By Joanne Babbage
Business reporter, BBC News
Official unemployment measures differ by almost a million people
Working out just how many people are actually unemployed is a bit of a holy grail amongst employment experts.
This is because there are two main ways of calculating unemployment: the Claimant Count level and the International Labour Organisation (ILO) level.
The Claimant Count level is currently 1.64 million people, while the ILO unemployment level is currently 2.46 million people.
"In the past, we always just looked at how many were signing on as an indication of the unemployment rate, but that measure has become more and more complicated, " says John Philpott from the Chartered Institute of Personnel and Development (CIPD).
It's important to remember that the Claimant Count is a welfare count and not strictly an unemployment count
John Philpott, Chartered Institute of Personnel and Development
"Larger numbers don't sign on now or have been moved on to other benefits," he adds.
"Therefore it's been increasingly suggested that we use the ILO results, which conform with the international definition of unemployment, which is anyone jobless who's actively looking and available for work in the two weeks before the survey is compiled."
ILO unemployment is based on a quarterly sample survey of about 53,000 households living at private addresses and seeks information on respondents' circumstances before the interview.
Because it is based on a survey, it is subject to sampling errors.
Not all jobless people will say they are actively looking or available to work, so they will not be included in the headline figure.
Students looking for part-time work are included in the ILO measure
Some people who are students and in education are looking for work and are "unemployed" because they say on the survey that they are actively looking for work. This work may actually include part-time jobs while they are studying.
Also included are people who are only studying because they cannot find a job and who would give up education to work.
And what about those who might want to work, but don't consider themselves unemployed?
Two million people, including housewives, carers and the short-term sick, who are not well enough to seek work in the time period considered, are just some of those described as economically inactive.
"If there was better child care or elderly care available, a proportion of these say they would get work, so they don't look for work, because they feel the conditions don't exist for them to be able to," says Mr Philpott.
The Claimant Count measures the number of people receiving Jobseekers' Allowance (JSA).
1.64 million people are currently claiming Jobseeker's Allowance
You are entitled to Jobseekers' Allowance if you have paid enough National Insurance (NI) contributions for six months. However, after six months, it usually becomes means-tested.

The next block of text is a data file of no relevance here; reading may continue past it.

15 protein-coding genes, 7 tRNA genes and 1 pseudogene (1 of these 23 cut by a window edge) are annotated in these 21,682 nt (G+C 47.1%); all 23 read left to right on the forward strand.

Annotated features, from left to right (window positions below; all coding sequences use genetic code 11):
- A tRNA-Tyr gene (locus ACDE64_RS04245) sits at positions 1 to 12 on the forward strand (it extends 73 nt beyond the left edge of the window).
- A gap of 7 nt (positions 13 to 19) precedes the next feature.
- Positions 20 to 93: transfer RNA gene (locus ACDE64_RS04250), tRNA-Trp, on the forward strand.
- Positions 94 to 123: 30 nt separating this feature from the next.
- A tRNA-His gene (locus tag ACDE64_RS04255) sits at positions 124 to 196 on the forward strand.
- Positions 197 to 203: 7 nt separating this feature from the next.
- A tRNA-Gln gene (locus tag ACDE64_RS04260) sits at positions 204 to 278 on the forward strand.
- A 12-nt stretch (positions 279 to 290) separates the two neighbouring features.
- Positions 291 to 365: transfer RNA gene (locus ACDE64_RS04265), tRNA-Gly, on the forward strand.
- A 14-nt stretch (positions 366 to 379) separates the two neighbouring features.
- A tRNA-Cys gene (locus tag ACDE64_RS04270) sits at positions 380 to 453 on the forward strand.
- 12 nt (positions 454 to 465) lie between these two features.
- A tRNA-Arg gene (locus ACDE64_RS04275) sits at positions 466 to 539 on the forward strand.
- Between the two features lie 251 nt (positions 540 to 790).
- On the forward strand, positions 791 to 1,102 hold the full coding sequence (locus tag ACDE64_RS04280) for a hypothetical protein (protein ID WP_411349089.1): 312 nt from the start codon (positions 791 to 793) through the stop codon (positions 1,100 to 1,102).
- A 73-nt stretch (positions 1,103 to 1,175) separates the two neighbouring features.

John Philpott argues that those who might be described as "better off" are likely to come off the count at this point.
Anyone who has savings in excess of £6,000 will get a lower payment, while those with savings over £16,000 will probably not qualify.
Also, if the claimant's partner works more than 24 hours a week, the claimant is not eligible for JSA.
Those who were self-employed before finding themselves out of work might not pay the same class of NI contributions as those in employment. That means they automatically go straight on means-tested JSA.
Eligibility also hits people working part-time whose NI contributions fall short.
Men aged between 60 to 64 may be better off claiming Pension Credit than JSA, the DWP suggests, so if they opt for Pension Credit but are still looking for work, they will not appear on the claimant count.
JSA is not normally paid to 16 or 17-year-olds, apart from in exceptional circumstances, so the vast majority in this age group will also not appear in the figures.
Successive governments have changed the criteria for those who are eligible for benefits. This has happened approximately 30 times since 1979. This makes the historical figures nearly impossible to compare.
'No foolproof measure'
"It's important to remember that the Claimant Count is a welfare count and not strictly an unemployment count," argues John Philpott.
The criteria for benefits eligibility has changed 30 times since 1979
"Historical changes in the benefit rules show falls and rises in claimant unemployment created purely because of a change of government. There isn't really any foolproof measure of unemployment - but what we have used together are a good indicator," he says.
So, should we start analysing six different measures of unemployment as they do in the US?
John Philpott argues that we should also look at the amount of people who say they are working part-time because there are no full-time jobs, which is one of the six used in the US. This measure is a good indication of how strong the labour market is at any one time, according to Mr Philpott.
Well, you can find that number in column 21, of chart three, on page 47 of the latest Labour Force Survey released by the Office for National Statistics, which includes the ILO figures.
That shows nearly a million people in the UK said they were working part-time because they could not find a full-time job, in the three months to September.
Is yet another measure of unemployment needed, though? As long as some jobless people are unable to or choose not to claim benefits, and a survey includes full-time students looking for part-time work, it seems the answer is probably no.